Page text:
The first step to building a Stanley Cup champion is establishing a core. We’ve done that already in the first part of this series.
To recap quickly, there’s seven key pieces on almost every Cup contender that make up the core: an elite number one centre, an elite winger, an elite d-man, a very good second centre, a strong fourth forward, a solid goalie, and a capable second d-man.
On the Leafs, these are the likely candidates for those spots going forward:
- 1C: Auston Matthews
- 1W: Mitch Marner
- 2C: William Nylander
- 4F: Nazem Kadri
- 1D: Morgan Rielly
- 2D: Jake Gardiner
- 1G: Mystery Goalie
So now the key questions are, is it good enough to win a Cup, and just how long until the team consistently competes for one? I’ve outlined how good a contending team needs to be at each position here. Let’s look into the crystal ball to find out if the Leafs have the right building blocks, starting with the big three pieces: Auston Matthews, Mitch Marner, and William Nylander.
All three of these guys are prospects, so really, we don’t have much of an idea of how good they’ll be. They might all be superstars in the making – and they kind of look like it already based on their pre-NHL success – or they could all bust at the same time. There’s no certainty in projecting into the future and that’s especially true for guys who haven’t played an NHL game yet (or just 22 in Nylander’s case).
So how do we get around that? Using an average of comparable players that have already played in the NHL. I already did a similar study for Matthews for THN, but that used NHLe and it was before I saw fellow Nation Network person Jeremy Davis unveil a new prospect grading model called pGPS. He gave me comparables for each of the Leafs Big Three (sidebar: it feels nice writing that) and so I looked at how all the comparable players performed in their age-appropriate season.
Then we’ll compare that to the baselines I measured for each core position in this piece.
Those baselines are based on war-on-ice’s wins above replacement (WAR) stat, which is easily the best barometer for a player’s true talent level as far as total value stats go. It measures all the things we value towards winning (scoring, shot rates, penalty differential and even faceoffs) and weights them appropriately to their worth in goals. Like any stat, it’s not without its hiccups, but it’s still the best way to measure a player’s worth.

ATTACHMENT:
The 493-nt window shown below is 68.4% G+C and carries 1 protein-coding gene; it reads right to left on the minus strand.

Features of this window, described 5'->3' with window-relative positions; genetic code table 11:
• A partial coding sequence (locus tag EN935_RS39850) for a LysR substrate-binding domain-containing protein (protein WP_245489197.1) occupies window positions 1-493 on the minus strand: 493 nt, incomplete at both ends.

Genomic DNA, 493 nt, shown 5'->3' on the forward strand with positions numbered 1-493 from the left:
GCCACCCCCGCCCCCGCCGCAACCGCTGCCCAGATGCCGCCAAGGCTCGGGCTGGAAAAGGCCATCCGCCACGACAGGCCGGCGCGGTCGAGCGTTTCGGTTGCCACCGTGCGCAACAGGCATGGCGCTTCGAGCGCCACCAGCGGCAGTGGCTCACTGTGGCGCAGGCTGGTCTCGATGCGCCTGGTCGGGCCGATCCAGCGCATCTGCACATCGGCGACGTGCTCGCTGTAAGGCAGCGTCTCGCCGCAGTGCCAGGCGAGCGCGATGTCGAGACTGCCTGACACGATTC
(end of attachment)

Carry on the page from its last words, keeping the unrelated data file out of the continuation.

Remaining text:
There are four projections for each player:
“Best” Case: The average of the top half of the comparable players
Average: The average of all comparable players
Above Average: The average between best case and average
“Worst” Case: The average of the bottom half of the comparable players
Realistically, their value won’t be so straightforward anyways. There’ll be good seasons, bad seasons and great seasons. They’ll likely fall anywhere within the spectrum between best and worst case and it’s impossible to judge when at this point in time. Keep in mind this is just a rough guideline for what to expect.
The one we’ll focus on, for the most part, is the above average projection. Here’s why. The average likely underrates them as it’s a conglomeration of the best and worst comparables listed. That makes it tough to compare to the Cup contender position baselines which were derived off elite players on elite final four teams in their own “best” case seasons. If the Leafs do contend, it’ll be because The Big Three are closer to a “best” case season than an average one.
As elite level prospects, it’s probably more likely that The Big Three fit in more with the top half comparables over the bottom half. It’s presumptuous to say that about players who have little to no NHL experience, but I think we’re allowed to be optimistic based on what they’ve shown outside the NHL.
So without further ado, here’s how good The Big Three will probably be over the next five seasons.